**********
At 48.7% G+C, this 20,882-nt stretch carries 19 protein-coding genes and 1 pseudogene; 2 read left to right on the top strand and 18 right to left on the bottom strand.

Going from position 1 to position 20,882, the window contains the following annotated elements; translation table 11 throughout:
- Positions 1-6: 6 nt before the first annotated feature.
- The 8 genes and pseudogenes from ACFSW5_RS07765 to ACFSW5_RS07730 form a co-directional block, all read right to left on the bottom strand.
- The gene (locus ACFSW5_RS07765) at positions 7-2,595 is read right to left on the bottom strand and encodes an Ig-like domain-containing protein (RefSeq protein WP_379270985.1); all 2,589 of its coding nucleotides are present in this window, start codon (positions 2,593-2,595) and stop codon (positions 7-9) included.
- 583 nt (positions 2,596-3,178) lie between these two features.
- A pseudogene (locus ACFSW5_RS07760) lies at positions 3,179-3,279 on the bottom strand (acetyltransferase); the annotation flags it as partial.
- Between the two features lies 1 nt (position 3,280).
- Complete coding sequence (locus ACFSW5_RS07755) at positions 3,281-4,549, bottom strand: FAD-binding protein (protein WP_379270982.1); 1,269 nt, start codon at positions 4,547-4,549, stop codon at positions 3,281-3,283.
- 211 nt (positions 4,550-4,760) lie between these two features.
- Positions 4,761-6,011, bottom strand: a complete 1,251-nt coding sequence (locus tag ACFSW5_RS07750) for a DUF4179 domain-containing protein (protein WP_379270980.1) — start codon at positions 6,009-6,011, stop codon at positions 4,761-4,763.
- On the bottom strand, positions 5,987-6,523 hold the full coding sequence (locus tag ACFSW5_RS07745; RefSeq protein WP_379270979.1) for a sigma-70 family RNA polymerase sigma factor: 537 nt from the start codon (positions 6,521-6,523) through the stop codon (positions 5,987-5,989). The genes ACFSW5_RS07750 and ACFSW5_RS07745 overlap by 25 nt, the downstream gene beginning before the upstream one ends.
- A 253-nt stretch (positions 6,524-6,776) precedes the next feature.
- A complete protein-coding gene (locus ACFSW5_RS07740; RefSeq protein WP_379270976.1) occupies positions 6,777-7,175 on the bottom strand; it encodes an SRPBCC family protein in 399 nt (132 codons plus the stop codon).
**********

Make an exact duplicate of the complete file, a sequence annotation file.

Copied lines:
At 48.7% G+C, this 20,882-nt stretch carries 19 protein-coding genes and 1 pseudogene; 2 read left to right on the top strand and 18 right to left on the bottom strand.

Going from position 1 to position 20,882, the window contains the following annotated elements; translation table 11 throughout:
- Positions 1-6: 6 nt before the first annotated feature.
- The 8 genes and pseudogenes from ACFSW5_RS07765 to ACFSW5_RS07730 form a co-directional block, all read right to left on the bottom strand.
- The gene (locus ACFSW5_RS07765) at positions 7-2,595 is read right to left on the bottom strand and encodes an Ig-like domain-containing protein (RefSeq protein WP_379270985.1); all 2,589 of its coding nucleotides are present in this window, start codon (positions 2,593-2,595) and stop codon (positions 7-9) included.
- 583 nt (positions 2,596-3,178) lie between these two features.
- A pseudogene (locus ACFSW5_RS07760) lies at positions 3,179-3,279 on the bottom strand (acetyltransferase); the annotation flags it as partial.
- Between the two features lies 1 nt (position 3,280).
- Complete coding sequence (locus ACFSW5_RS07755) at positions 3,281-4,549, bottom strand: FAD-binding protein (protein WP_379270982.1); 1,269 nt, start codon at positions 4,547-4,549, stop codon at positions 3,281-3,283.
- 211 nt (positions 4,550-4,760) lie between these two features.
- Positions 4,761-6,011, bottom strand: a complete 1,251-nt coding sequence (locus tag ACFSW5_RS07750) for a DUF4179 domain-containing protein (protein WP_379270980.1) — start codon at positions 6,009-6,011, stop codon at positions 4,761-4,763.
- On the bottom strand, positions 5,987-6,523 hold the full coding sequence (locus tag ACFSW5_RS07745; RefSeq protein WP_379270979.1) for a sigma-70 family RNA polymerase sigma factor: 537 nt from the start codon (positions 6,521-6,523) through the stop codon (positions 5,987-5,989). The genes ACFSW5_RS07750 and ACFSW5_RS07745 overlap by 25 nt, the downstream gene beginning before the upstream one ends.
- A 253-nt stretch (positions 6,524-6,776) precedes the next feature.
- A complete protein-coding gene (locus ACFSW5_RS07740; RefSeq protein WP_379270976.1) occupies positions 6,777-7,175 on the bottom strand; it encodes an SRPBCC family protein in 399 nt (132 codons plus the stop codon).